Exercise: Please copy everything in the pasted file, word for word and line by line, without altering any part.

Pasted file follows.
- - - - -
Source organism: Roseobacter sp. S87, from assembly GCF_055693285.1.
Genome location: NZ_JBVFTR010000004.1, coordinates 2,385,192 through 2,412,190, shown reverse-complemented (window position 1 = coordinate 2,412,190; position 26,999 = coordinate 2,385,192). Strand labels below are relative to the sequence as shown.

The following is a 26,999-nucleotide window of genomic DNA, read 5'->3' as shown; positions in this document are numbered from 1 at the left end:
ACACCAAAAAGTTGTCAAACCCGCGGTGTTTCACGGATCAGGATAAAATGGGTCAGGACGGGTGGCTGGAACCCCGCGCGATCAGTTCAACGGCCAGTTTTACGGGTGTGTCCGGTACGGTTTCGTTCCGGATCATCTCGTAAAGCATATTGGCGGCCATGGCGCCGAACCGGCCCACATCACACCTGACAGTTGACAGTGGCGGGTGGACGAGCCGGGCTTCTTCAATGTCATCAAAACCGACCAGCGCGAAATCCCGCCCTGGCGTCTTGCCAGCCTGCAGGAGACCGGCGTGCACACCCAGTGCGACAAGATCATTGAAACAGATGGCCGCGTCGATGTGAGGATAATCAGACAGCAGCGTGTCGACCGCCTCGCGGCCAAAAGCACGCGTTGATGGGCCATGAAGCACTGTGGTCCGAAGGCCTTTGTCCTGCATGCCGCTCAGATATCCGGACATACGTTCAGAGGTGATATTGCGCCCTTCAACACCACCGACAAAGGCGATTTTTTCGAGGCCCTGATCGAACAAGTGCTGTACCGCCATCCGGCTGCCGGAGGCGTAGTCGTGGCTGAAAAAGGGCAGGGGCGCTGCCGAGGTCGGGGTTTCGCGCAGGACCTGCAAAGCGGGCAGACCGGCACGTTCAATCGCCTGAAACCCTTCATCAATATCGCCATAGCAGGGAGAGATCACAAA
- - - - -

Source organism: Roseobacter sp. S87, from assembly GCF_055693285.1.
Genome location: NZ_JBVFTR010000004.1, coordinates 2,385,192 through 2,412,190, shown reverse-complemented (window position 1 = coordinate 2,412,190; position 26,999 = coordinate 2,385,192). Strand labels below are relative to the sequence as shown.

The following is a 26,999-nucleotide window of genomic DNA, read 5'->3' as shown; positions in this document are numbered from 1 at the left end:
ACACCAAAAAGTTGTCAAACCCGCGGTGTTTCACGGATCAGGATAAAATGGGTCAGGACGGGTGGCTGGAACCCCGCGCGATCAGTTCAACGGCCAGTTTTACGGGTGTGTCCGGTACGGTTTCGTTCCGGATCATCTCGTAAAGCATATTGGCGGCCATGGCGCCGAACCGGCCCACATCACACCTGACAGTTGACAGTGGCGGGTGGACGAGCCGGGCTTCTTCAATGTCATCAAAACCGACCAGCGCGAAATCCCGCCCTGGCGTCTTGCCAGCCTGCAGGAGACCGGCGTGCACACCCAGTGCGACAAGATCATTGAAACAGATGGCCGCGTCGATGTGAGGATAATCAGACAGCAGCGTGTCGACCGCCTCGCGGCCAAAAGCACGCGTTGATGGGCCATGAAGCACTGTGGTCCGAAGGCCTTTGTCCTGCATGCCGCTCAGATATCCGGACATACGTTCAGAGGTGATATTGCGCCCTTCAACACCACCGACAAAGGCGATTTTTTCGAGGCCCTGATCGAACAAGTGCTGTACCGCCATCCGGCTGCCGGAGGCGTAGTCGTGGCTGAAAAAGGGCAGGGGCGCTGCCGAGGTCGGGGTTTCGCGCAGGACCTGCAAAGCGGGCAGACCGGCACGTTCAATCGCCTGAAACCCTTCATCAATATCGCCATAGCAGGGAGAGATCACAAA